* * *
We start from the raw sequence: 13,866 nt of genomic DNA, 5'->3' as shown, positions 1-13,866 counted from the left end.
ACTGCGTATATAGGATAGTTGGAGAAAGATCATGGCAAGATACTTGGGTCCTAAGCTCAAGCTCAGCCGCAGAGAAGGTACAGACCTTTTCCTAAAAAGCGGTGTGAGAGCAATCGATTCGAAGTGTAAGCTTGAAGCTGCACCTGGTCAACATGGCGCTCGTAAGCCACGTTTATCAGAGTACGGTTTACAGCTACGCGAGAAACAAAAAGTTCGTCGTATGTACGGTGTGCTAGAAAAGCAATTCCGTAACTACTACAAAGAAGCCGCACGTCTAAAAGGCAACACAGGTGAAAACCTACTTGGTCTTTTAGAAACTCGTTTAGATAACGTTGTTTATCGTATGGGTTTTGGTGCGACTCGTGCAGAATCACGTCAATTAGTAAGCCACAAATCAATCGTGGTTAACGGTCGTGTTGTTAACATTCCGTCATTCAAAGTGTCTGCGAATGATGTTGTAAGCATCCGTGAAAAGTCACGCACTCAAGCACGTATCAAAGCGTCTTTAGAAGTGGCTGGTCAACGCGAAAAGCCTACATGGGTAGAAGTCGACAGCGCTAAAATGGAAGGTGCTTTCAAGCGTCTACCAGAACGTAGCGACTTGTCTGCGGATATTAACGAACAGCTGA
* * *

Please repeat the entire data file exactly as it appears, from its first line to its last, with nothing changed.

We start from the raw sequence: 13,866 nt of genomic DNA, 5'->3' as shown, positions 1-13,866 counted from the left end.
ACTGCGTATATAGGATAGTTGGAGAAAGATCATGGCAAGATACTTGGGTCCTAAGCTCAAGCTCAGCCGCAGAGAAGGTACAGACCTTTTCCTAAAAAGCGGTGTGAGAGCAATCGATTCGAAGTGTAAGCTTGAAGCTGCACCTGGTCAACATGGCGCTCGTAAGCCACGTTTATCAGAGTACGGTTTACAGCTACGCGAGAAACAAAAAGTTCGTCGTATGTACGGTGTGCTAGAAAAGCAATTCCGTAACTACTACAAAGAAGCCGCACGTCTAAAAGGCAACACAGGTGAAAACCTACTTGGTCTTTTAGAAACTCGTTTAGATAACGTTGTTTATCGTATGGGTTTTGGTGCGACTCGTGCAGAATCACGTCAATTAGTAAGCCACAAATCAATCGTGGTTAACGGTCGTGTTGTTAACATTCCGTCATTCAAAGTGTCTGCGAATGATGTTGTAAGCATCCGTGAAAAGTCACGCACTCAAGCACGTATCAAAGCGTCTTTAGAAGTGGCTGGTCAACGCGAAAAGCCTACATGGGTAGAAGTCGACAGCGCTAAAATGGAAGGTGCTTTCAAGCGTCTACCAGAACGTAGCGACTTGTCTGCGGATATTAACGAACAGCTGA